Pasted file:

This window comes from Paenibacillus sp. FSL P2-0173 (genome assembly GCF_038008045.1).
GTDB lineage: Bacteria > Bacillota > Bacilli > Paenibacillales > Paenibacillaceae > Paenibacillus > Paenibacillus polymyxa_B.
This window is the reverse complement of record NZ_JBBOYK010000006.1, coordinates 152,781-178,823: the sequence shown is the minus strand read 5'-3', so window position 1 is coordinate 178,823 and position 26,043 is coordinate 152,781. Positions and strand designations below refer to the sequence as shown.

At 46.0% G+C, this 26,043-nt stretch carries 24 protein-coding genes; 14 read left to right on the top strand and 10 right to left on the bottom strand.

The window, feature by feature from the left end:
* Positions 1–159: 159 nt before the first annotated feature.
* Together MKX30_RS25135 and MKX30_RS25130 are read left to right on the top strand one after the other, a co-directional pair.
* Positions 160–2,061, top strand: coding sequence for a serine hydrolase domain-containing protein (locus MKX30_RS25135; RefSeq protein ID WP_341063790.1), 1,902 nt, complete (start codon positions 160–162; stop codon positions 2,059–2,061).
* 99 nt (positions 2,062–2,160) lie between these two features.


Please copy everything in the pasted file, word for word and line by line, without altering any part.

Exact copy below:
This window comes from Paenibacillus sp. FSL P2-0173 (genome assembly GCF_038008045.1).
GTDB lineage: Bacteria > Bacillota > Bacilli > Paenibacillales > Paenibacillaceae > Paenibacillus > Paenibacillus polymyxa_B.
This window is the reverse complement of record NZ_JBBOYK010000006.1, coordinates 152,781-178,823: the sequence shown is the minus strand read 5'-3', so window position 1 is coordinate 178,823 and position 26,043 is coordinate 152,781. Positions and strand designations below refer to the sequence as shown.

At 46.0% G+C, this 26,043-nt stretch carries 24 protein-coding genes; 14 read left to right on the top strand and 10 right to left on the bottom strand.

The window, feature by feature from the left end:
* Positions 1–159: 159 nt before the first annotated feature.
* Together MKX30_RS25135 and MKX30_RS25130 are read left to right on the top strand one after the other, a co-directional pair.
* Positions 160–2,061, top strand: coding sequence for a serine hydrolase domain-containing protein (locus MKX30_RS25135; RefSeq protein ID WP_341063790.1), 1,902 nt, complete (start codon positions 160–162; stop codon positions 2,059–2,061).
* 99 nt (positions 2,062–2,160) lie between these two features.